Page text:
Testimony about new proposed boundaries for Alaska’s 40 legislative districts included accusations of gerrymandering and partisan politics and claims that preliminary maps put out by the Alaska Redistricting Board would create strange bedfellows — and it’s just the beginning.
The board is still deciding which maps to present to the public on a tour of up to 30 communities in the run-up to a Nov. 10 deadline. Friday’s meeting was held in Anchorage and steamed online with testimony phoned in from around the state. The board continues on Monday when they go over maps provided by government officials, corporations and private organizations and decide which ones, if any, to put forward for public review.
Several testifiers said preliminary maps proposed by the redistricting board unfairly favor the GOP.
Forrest McDonald, of Anchorage, told the redistricting board that they have a hard job and not everyone will be happy. He was critical of a proposal to break up what he described as a progressive Anchorage district and redistribute it among three new districts.
“That looks a little bit too partisan,” he said.
The Republican-leaning board was presented with proposed maps from the Alaska Democratic Party; Alaskans for Fair and Equitable Redistricting, whose members include Randy Ruedrich, former chairman of the Alaska Republican Party; an official from the Matanuska-Susitna Borough; a coalition of Alaska Native organizations and others.
In general, how the Alaska population has changed is that urban areas, including Fairbanks, lost residents while the Matanuska-Susitna Borough and portions of rural Alaska gained people, according to the 2020 Census.
The Fairbanks area lost about 1,600 people since 2010 and the board’s preliminary maps allocate five House seats within borough boundaries, down from the current six seats that are within or touch the borough.
The new legislative districts are being created with a population target of 18,335 residents per House district. The proposed districts for Fairbanks are slightly higher at more than 19,000 people.
The redistricting board, led by businessman and former Alaska legislator John Binkley, of Fairbanks, is redrawing the legislative boundaries per the Alaska Constitution and the 2020 Census.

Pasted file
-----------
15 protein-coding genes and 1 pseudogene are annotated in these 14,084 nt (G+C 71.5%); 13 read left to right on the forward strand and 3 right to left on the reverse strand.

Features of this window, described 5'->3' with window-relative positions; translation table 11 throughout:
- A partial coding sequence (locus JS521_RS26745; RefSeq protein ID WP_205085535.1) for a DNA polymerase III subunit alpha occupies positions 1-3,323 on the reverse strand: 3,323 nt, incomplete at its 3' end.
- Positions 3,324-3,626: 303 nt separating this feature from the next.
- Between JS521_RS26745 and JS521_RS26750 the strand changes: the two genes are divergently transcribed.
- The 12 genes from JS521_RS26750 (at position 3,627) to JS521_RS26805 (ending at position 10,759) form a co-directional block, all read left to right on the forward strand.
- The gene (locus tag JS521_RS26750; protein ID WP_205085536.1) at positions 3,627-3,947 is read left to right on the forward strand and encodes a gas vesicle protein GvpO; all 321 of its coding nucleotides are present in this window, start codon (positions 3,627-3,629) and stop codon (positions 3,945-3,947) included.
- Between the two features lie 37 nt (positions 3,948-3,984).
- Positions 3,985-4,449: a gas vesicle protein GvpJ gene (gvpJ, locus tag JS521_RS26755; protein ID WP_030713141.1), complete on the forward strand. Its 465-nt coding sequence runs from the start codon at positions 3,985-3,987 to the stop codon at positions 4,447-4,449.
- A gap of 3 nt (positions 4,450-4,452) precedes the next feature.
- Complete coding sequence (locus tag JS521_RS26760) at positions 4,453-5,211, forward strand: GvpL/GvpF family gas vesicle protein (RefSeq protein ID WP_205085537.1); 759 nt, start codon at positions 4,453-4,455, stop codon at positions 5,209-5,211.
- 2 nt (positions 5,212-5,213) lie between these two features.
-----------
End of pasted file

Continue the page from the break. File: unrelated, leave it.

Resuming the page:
The work, which happens every 10 years, can be contentious and has resulted in legal challenges in years past.
The state constitution holds that districts should be “contiguous and compact territory containing as nearly as practicable a relatively integrated socio-economic area.”
Schools, industry, medical facilities, lifestyle, cultural practices and other aspects of life along with where people live are considered when drawing up legislative districts.
A new district pairing a portion of Anchorage with the Mat-Su borough drew criticism from commenters. The new boundaries proposed for the Fairbanks area districts also drew some complaints.
David Guttenberg, a former Democratic state legislator and current candidate for Borough Assembly, called attention to a proposed district that would combine Chena Ridge with Eielson Air Force Base and Salcha. The areas are joined by the Tanana Flats.
Guttenberg said a person would need to drive through three other districts to get from one end of this proposed district to the other.
“Clearly, there is a problem here,” he said.
Libby Dalton, of Fairbanks, said she likes the direction of the redistricting board. It’s fair to expect less representation in places where the population has declined and more representation in places where the population has grown, she said.
“I completely understand that. Any reasonable person would,” she said.
In the Southeast, some testifiers wondered about a district they said appears to be drawn around Juneau Rep. Andi Story’s house.
The five-person redistricting board has members appointed by the governor, speaker of the house, senate president and the chief justice of the Alaska Supreme Court.
Binkley, the chairman, said no data on political party membership was used in the creation of the preliminary maps.
“This is the beginning of a conversation,” he said. “The public will have ample opportunity to give as much and all feedback that they would like to.”